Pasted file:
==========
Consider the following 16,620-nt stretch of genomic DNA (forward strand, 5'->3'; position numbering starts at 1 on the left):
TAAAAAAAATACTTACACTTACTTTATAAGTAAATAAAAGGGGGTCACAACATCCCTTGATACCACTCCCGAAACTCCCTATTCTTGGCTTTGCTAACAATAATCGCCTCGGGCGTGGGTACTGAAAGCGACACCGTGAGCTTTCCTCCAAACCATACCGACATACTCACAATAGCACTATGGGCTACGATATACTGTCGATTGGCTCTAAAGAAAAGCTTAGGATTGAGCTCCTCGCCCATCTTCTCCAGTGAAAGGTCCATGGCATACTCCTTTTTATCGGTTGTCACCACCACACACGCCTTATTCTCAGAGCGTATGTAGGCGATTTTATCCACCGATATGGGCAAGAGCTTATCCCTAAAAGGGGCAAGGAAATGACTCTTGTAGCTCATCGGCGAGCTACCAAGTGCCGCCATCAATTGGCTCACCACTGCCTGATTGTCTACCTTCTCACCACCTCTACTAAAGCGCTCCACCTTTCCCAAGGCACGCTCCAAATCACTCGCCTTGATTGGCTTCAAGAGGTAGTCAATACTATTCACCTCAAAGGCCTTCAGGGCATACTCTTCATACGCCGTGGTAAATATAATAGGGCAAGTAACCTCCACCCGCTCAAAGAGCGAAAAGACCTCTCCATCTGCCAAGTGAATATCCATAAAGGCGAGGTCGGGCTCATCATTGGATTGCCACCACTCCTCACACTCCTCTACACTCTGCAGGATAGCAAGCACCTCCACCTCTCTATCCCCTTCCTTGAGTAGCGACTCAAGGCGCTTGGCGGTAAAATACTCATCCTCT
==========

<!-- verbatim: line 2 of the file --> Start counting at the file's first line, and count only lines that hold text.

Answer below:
TAAAAAAAATACTTACACTTACTTTATAAGTAAATAAAAGGGGGTCACAACATCCCTTGATACCACTCCCGAAACTCCCTATTCTTGGCTTTGCTAACAATAATCGCCTCGGGCGTGGGTACTGAAAGCGACACCGTGAGCTTTCCTCCAAACCATACCGACATACTCACAATAGCACTATGGGCTACGATATACTGTCGATTGGCTCTAAAGAAAAGCTTAGGATTGAGCTCCTCGCCCATCTTCTCCAGTGAAAGGTCCATGGCATACTCCTTTTTATCGGTTGTCACCACCACACACGCCTTATTCTCAGAGCGTATGTAGGCGATTTTATCCACCGATATGGGCAAGAGCTTATCCCTAAAAGGGGCAAGGAAATGACTCTTGTAGCTCATCGGCGAGCTACCAAGTGCCGCCATCAATTGGCTCACCACTGCCTGATTGTCTACCTTCTCACCACCTCTACTAAAGCGCTCCACCTTTCCCAAGGCACGCTCCAAATCACTCGCCTTGATTGGCTTCAAGAGGTAGTCAATACTATTCACCTCAAAGGCCTTCAGGGCATACTCTTCATACGCCGTGGTAAATATAATAGGGCAAGTAACCTCCACCCGCTCAAAGAGCGAAAAGACCTCTCCATCTGCCAAGTGAATATCCATAAAGGCGAGGTCGGGCTCATCATTGGATTGCCACCACTCCTCACACTCCTCTACACTCTGCAGGATAGCAAGCACCTCCACCTCTCTATCCCCTTCCTTGAGTAGCGACTCAAGGCGCTTGGCGGTAAAATACTCATCCTCT